For more details see pages 30-36 in the MLA Handbook

Sometimes, a source of information has other people contribute to the creation of the larger content. Include the people that are "important to your research" (MLA 37), preceded by a descriptor of their role. These descriptors may include:

  • edited by
  • translated by
  • performed by
  • narrated by
  • illustrated by

edited by First name Last name,

Examples:

Márquez, Gabriel García. Love in the Time of Cholera. Translated by Edith Grossman, ...

Rogan, Alcena Madeline Davis. "Utopian Studies." The Routledge Companion to Science Fiction, edited by Mark Bould, et al., ...


For more details see pages 37-38 in the MLA Handbook.

If there are multiple versions or editions where the information is published, you will want to indicate which edition you used. This is important because newer editions typically include updated information.

More often, you're going to encounter an edition of a book. Make sure to do the following:

  1. Use the numbers with the ordinal indicator (st, nd, rd, th)
  2. Abbreviate the word edition (ed.) when used with a number
  3. Make sure the abbreviations has a period after it (.)
  4. End the element with a comma (,)

Versions may be called the following:

  • book editions 
  • expanded editions 
  • updated edition 
  • director's cut [of a film]
  • unabridged version [of a composition]
version, 

For example:

Beers, Mark H., et al., editors. The Merck Manual of Diagnosis and Therapy. 18th ed., Merck Research Laboratories, 2006.

O'Toole, Peter. Lawrence of Arabia. Remastered by Robert A. Harris and Jim Painten, Columbia Pictures, collector's edition, 2008.


For more details see pages 38-39 MLA Handbook

Information may be packaged within a container that is part of a series. This is important to list to make it easy for you and your reader to find that specific volume of a book; issue of a magazine, newspaper, or journal; or episode of a show. Possible numbers and the proper abbreviations are:

  • Volume >> vol.
  • Issue >> no.
  • General number >> no.
  • Media series >> season, episode

Sometimes you have to include a combination of numbers, like volume and issue for a magazine or journal article.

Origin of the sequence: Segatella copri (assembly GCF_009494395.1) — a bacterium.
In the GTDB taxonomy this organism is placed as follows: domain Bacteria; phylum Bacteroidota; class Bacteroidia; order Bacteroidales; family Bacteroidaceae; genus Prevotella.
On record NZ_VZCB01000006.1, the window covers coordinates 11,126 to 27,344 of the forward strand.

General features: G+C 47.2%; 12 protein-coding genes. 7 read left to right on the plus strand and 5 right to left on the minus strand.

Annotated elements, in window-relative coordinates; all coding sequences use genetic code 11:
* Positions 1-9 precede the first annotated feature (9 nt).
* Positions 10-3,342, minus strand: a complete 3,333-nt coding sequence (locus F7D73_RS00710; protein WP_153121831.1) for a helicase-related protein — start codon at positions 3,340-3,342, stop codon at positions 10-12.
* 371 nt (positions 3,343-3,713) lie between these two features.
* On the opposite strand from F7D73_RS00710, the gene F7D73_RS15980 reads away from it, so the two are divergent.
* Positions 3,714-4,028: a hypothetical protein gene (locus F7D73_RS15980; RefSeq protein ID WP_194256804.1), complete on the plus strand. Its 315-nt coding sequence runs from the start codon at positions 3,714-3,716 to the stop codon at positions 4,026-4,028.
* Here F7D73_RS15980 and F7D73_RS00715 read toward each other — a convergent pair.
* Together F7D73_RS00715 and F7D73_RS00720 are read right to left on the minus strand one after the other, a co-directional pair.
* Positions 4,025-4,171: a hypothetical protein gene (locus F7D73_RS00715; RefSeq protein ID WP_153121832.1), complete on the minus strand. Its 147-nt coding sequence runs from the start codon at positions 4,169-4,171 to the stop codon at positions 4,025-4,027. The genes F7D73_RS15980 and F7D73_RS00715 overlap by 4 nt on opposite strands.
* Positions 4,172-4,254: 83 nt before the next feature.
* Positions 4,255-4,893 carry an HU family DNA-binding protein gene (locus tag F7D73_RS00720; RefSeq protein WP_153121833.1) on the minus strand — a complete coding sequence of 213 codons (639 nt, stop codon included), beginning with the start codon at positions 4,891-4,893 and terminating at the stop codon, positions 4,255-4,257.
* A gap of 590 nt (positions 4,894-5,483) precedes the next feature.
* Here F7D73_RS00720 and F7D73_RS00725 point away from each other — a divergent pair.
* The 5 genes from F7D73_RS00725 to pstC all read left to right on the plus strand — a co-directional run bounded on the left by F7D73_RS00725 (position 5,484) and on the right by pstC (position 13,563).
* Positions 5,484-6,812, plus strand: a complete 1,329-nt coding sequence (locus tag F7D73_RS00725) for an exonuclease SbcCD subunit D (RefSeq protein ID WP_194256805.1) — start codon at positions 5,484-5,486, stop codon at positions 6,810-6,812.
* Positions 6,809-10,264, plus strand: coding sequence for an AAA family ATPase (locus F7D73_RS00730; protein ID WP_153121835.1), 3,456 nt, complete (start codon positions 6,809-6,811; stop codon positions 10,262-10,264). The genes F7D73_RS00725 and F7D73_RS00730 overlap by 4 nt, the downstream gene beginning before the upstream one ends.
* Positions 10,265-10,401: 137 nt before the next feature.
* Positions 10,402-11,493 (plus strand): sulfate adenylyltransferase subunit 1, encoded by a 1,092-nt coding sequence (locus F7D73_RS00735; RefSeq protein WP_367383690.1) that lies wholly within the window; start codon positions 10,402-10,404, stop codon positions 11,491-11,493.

1. Start with the larger entity, like the volume (vol.) --> With all abbreviations, add the appropriate punctuation: a period.
  2. Add the volume number.
  3. Separate the two Numbers with a comma (,).
  4. Repeat the above steps for the issue:
    1. Start with the label of the entity: (no.)
    2. Add the issue number.
    3. Finish the clause with a comma (,).

abbreviation number,

abbreviation number, abbreviation number,

Examples:

Post, Stephen, editor. "Informed Consent." Encyclopedia of Bioethics, 3rd ed., vol. 3, Thomson Gale, 1271-313.

Somerville, Kristine. "The Urban Canvas and Its Artists." The Missouri Review, vol. 34, no. 3, fall 2011, pp. 97-108. Project MUSE, doi:10.1353/mis.2011.0069.

TV

Burns, Ken. "Our Language." Jazz, episode 3, PBS, 2000.

Michaels, Lorne. "Justin Timberlake." Saturday Night Live: The 2010s, season 38, episode 16, 2012. Netflix, www.netflix.com/search/SNL?jbv=70178612&jbp=0&jbr=0​.


For more details see pages 39-40 MLA Handbook

The organization responsible for distributing the information publicly is the publisher (MLA 40). Include the publisher information for books, TV, movies, and websites.

publisher,

  • Academic presses can be abbreviated if it has the words University and/or Press. Replace with the abbreviations: U and P. 
  • Common business words can be omitted from the Publisher's name, like Company (Co.), Corporation (Corp.), Limited (Ltd.), and Incorporated (Inc.) (MLA 97).
  • For websites, the publisher's name (organization) may appear at the bottom of the home page or on an About page.

Examples:

Harold, Franklin M. In Search of Cell History: The Evolution of Life's Building Blocks. U of Chicago P, 2014.

Casablanca. Directed by Michael Curtiz, Warner Brothers, 1941.

"Energy Initiatives." Lorain County Community College, 2015, www.lorainccc.edu/about+us/energy/energy+initiatives.htm

 


For more details see pages 40-42, 97, 107-109 in the  MLA Handbook

The publication date is the date that this information was made available. This can be a little confusing depending on the amount of information available and/or how you are using the information. To keep it as simple as possible here are some points to think about:

  • Books have copyright () dates, use the most recent year.
  • Articles have publication dates, use all the given information. 
    • If the article is a reprint, the original publication information will be collected in the first container. The reprinted information makes up the second container.
  • "In the list of works cited, use the day-month-year style (12 Jan. 2014) to minimize the number of commas (MLA, 94)."
    • Abbreviate months to the first three or four letters. Like: January = Jan. or September = Sept.
  • Web pages, social media, and other sources may have a time, include it after the date.